Thursday, 22 August 2013

The past of Sabah

The past of Sabah can be mapped out to about 23-30000 years ago when facts suggests the initial human settlement in the region existed. The history is intermingled with the past of Brunei and the past of Malaysia, to which Sabah was earlier part of and is presently part of respectively. The earliest recorded history of Sabah being part of any organized civilization started in the early 16th century during the prosperous age of the Sultanate of Brunei.

Before this, early inhabitants of the land stayed in primarily tribal societies, though such tribal societies had continued to survive until the 1900s. The eastern part of Sabah was surrendered to the Sultan of Sulu by the Sultan of Brunei in 1658 for the ex helping a triumph over Brunei foes. By the late 19th century, both territories formerly possessed by Sultan of Brunei and Sultan of Sulu were awarded to British syndicate. Sabah became a territory of the United Kingdom in 1888 and consequently became a crown colony until 1963, during which time it was known as North Borneo. On September 16, 1963, Sabah combined with Malaya, Sarawak and Singapore to form the Federation of Malaysia.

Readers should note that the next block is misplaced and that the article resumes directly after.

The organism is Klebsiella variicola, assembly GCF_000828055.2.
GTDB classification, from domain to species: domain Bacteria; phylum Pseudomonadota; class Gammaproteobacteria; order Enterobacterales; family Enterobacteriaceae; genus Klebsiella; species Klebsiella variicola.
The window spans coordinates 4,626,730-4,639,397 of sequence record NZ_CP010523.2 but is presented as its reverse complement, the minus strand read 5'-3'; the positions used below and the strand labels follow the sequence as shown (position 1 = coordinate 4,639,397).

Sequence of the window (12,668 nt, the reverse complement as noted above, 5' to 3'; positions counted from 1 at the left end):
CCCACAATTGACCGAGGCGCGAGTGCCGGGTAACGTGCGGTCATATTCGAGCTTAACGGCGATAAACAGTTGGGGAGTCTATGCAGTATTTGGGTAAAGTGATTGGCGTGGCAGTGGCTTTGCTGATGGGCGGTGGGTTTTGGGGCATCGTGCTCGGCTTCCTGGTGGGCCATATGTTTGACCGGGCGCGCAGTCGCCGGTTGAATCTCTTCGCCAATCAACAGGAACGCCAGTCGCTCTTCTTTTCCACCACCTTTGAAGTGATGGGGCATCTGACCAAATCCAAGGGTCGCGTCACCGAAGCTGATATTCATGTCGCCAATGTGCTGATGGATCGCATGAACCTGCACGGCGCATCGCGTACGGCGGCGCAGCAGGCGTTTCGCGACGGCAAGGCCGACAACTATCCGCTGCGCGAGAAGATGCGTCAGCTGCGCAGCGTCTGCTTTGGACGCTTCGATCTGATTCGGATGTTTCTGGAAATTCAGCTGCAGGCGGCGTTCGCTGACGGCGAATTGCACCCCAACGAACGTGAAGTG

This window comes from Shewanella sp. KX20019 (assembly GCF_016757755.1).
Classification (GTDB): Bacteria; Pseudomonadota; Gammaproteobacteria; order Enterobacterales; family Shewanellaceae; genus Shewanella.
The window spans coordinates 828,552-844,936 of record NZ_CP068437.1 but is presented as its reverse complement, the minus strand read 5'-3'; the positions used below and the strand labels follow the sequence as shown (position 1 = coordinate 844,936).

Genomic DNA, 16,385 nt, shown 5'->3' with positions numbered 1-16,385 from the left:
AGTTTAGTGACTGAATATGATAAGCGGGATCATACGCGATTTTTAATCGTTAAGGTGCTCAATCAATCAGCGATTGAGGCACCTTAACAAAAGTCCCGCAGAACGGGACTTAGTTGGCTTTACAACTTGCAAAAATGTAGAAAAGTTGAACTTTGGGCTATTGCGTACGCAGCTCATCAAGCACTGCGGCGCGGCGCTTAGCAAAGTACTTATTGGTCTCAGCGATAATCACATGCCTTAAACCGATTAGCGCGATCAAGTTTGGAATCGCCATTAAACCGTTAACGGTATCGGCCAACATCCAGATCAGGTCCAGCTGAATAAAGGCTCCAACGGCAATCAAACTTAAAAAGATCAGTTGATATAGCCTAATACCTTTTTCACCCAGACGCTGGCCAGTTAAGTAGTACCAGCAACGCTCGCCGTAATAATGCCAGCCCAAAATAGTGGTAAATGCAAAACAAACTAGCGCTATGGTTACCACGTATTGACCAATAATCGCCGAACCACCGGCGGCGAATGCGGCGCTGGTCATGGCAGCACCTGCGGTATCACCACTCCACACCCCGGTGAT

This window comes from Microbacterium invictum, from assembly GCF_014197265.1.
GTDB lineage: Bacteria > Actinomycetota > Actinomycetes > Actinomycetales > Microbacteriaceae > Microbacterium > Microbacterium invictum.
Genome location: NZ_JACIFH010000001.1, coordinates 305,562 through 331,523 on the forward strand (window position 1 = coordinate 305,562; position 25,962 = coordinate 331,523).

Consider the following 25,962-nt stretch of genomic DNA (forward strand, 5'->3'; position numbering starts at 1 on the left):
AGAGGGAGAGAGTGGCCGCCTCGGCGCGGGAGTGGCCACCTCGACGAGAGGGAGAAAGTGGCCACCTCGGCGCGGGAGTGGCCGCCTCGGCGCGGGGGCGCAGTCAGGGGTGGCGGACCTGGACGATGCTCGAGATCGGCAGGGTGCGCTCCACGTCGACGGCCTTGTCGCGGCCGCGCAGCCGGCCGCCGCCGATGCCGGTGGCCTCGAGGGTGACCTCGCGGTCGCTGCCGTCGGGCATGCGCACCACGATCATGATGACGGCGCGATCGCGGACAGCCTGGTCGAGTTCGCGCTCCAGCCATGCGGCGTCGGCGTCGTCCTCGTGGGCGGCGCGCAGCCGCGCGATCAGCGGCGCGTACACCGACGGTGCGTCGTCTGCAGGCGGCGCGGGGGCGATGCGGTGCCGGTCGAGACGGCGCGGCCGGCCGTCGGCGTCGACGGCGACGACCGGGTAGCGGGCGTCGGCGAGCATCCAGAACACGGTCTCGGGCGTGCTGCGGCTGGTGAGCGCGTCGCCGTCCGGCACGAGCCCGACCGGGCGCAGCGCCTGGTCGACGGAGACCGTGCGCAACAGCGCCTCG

Monday, 18 February 2013


The origin of the name Sabah is uncertain, and there are many theories that have arisen. One theory is that during the time it was part of the Bruneian Sultanate, it was referred to as Saba because of the presence of pisang saba, a type of banana, found on the coasts of the region. 

Due to the location of Sabah in relation to Brunei, it has been suggested that Sabah was a Bruneian Malay word meaning upstream or the northern side of the river. Another theory suggests that it came from the Malay word sabak which means a place where palm sugar is extracted. Sabah is also an Arabic word which means sunrise. The presence of multiple theories makes it difficult to pinpoint the true origin of the name.

It has been said that Sabah was once referred to as Seludang in a 1365 Javanese text known as Nagarakretagama written by Mpu Prapanca.